Tag Archive for: Playground

Chestnut Hills Park on North Harrison Street is about to undergo a major expansion and improvement, thanks to the just-completed demolition of two adjacent homes acquired by the County during the past 15 months. The parkland expansion will soon be complemented by a frontage improvement project that was sponsored by the Yorktown Civic Association and funded through the County’s Neighborhood Conservation program to install new entrances, fencing and pathways.

The park expansion has been made possible through the use of funds from the County’s Park Land Acquisition program. The County acquired the first property in September 2015 for $728,000, and the second in March 2016 for $820,000. The County Board approved an additional $50,000 per property for deconstruction and site restoration. The addresses for the homes where 2827 and 2833 N. Harrison Street, respectively. The first of the homes was owned by long-time Civic Association Treasurer Bob Littell and his family. The combined size of the two lots is about one-half acre, but the removal of the homes opens up access to land behind those properties which was already owned by the County. Due to the recent loss of other open space in the County, the current intention is to simply maintain the additional property as open space parkland. For example, this expansion helps to offset the significant loss of green space on the Williamsburg school site with the construction of the new Discovery Elementary School.

The frontage improvement project was actually funded back in December 2012, but implementation has been delayed twice – which has actually been a good thing! First, those improvements were postponed due to the 2014 playground renovations. Then, those improvements were delayed again when the first of the two homes was acquired in 2015. Those improvements have finally gone out to bid, and assuming that process goes well, a contract will go to the County Board for approval at its February 2017 meeting. The park improvements will include a new solid steel fence recessed 1’ behind the existing sidewalk; four recessed gates to provide stroller passing zones; a new enclosure and location for the portable restroom; pervious circulation pathways; and new benches and trash cans flanking the new walkways. The delay in this project ensures that the planned fencing and entrances will now include the recently acquired adjacent properties. The improvements are expected to take up to four months, and work is expected to begin fairly quickly after contract approval by the Board. It is expected that the Park will stay open during the work, although disruptions in access could be expected.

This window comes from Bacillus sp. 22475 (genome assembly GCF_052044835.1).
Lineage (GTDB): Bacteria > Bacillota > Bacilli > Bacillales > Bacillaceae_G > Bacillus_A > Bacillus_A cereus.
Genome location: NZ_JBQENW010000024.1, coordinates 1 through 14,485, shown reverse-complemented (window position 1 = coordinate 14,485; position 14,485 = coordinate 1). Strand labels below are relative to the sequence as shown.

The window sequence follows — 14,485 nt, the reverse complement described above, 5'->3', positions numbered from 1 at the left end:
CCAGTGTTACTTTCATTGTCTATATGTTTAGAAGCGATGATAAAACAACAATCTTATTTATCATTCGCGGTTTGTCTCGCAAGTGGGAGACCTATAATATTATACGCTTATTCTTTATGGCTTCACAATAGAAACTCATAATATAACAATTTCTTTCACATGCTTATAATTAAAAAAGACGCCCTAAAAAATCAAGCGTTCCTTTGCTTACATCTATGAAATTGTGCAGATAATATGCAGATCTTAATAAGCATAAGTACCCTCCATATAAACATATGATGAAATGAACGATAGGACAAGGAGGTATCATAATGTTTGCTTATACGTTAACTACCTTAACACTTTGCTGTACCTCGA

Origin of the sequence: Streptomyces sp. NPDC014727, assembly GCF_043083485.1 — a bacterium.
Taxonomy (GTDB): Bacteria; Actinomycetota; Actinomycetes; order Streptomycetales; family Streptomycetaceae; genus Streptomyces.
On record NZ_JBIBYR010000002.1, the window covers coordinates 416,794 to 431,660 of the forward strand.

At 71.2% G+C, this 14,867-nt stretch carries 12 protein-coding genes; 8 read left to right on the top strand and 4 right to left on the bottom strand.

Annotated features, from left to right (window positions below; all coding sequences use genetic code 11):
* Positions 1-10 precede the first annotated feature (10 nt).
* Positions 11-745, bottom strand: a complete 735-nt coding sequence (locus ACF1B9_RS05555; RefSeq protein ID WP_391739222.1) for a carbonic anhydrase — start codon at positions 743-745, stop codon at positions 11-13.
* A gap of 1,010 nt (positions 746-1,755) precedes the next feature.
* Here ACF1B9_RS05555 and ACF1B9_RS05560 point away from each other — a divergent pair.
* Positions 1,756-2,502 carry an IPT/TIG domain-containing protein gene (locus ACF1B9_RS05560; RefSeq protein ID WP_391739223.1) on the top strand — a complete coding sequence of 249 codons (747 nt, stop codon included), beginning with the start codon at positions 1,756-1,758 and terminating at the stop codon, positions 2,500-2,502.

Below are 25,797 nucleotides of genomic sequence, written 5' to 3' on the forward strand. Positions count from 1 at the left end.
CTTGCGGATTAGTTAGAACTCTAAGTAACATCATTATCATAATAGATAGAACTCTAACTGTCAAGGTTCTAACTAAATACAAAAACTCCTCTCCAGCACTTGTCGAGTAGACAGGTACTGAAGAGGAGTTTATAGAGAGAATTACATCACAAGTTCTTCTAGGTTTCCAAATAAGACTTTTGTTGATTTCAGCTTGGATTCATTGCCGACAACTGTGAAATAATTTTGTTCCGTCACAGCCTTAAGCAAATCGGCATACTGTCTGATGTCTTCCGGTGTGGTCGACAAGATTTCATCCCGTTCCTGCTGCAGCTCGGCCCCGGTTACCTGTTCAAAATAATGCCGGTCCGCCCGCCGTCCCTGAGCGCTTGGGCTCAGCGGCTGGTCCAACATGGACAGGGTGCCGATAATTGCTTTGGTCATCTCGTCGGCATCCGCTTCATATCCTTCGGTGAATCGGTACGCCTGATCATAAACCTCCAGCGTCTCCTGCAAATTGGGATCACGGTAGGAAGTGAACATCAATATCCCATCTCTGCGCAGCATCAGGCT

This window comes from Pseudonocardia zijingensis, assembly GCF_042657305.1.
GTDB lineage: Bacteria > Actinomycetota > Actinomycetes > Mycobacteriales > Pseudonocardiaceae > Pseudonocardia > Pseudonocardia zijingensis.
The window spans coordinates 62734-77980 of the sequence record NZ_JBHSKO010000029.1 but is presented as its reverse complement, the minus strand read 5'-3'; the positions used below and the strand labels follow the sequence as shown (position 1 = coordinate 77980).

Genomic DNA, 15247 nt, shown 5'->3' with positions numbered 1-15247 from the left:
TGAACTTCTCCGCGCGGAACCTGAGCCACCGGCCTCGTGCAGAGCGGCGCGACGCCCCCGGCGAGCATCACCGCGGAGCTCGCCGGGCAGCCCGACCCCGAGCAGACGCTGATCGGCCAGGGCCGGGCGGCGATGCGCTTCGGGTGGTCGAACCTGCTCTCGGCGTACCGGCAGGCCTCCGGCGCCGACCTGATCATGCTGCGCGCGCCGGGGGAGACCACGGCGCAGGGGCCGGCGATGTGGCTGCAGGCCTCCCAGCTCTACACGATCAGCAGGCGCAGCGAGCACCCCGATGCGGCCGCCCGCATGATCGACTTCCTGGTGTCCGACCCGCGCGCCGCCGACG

The County has a dedicated web page for the improvement project at: https://projects.arlingtonva.us/projects/chestnut-hills-frontage/.

In December 2012, funding was approved for frontage, safety and beautification improvements to Chestnut Hills Park through the County’s Neighborhood Conservation program. That funding was in addition to maintenance funding that resulted in the rebuilding of the park’s “tot lot” playground area. That work was completed in late 2014. The Parks department determined it was best to complete that work prior to performing the improvements funded through the Neighborhood Conservation program.

Information on the now-completed tot lot playground improvements can be found at: Chestnut Hills Park Preschool (2-5) Playground Redesign

A meeting was held on Thursday, August 13, 2015, to review the plans for the additional improvements.

Updated plans May, 2016

As approved by the Neighborhood Conservation Advisory Committee, the scope for the additional improvements is as follows:

Implement frontage and beautification improvements along the existing Chestnut Hills Park to promote pedestrian safety, increase curb appeal and unify the entire park. Improvements to the frontage of the site include: a new, set-back fence encompassing the lots on either end of the park with gated entrances as well as improved ADA accessibility to the site.

Pedestrian improvements could potentially include crosswalks with nubs for traffic calming, 3-5 Carlyle lights between the fence and the sidewalk and pervious paving along the edge of the sidewalk in certain areas to provide a wider surface.

Interior improvements include: new bences, an accessible pathway for the portable toilet, a new enclosure for the portable toilet and walkways connecting the lots on either end of the park with the central playgrounds.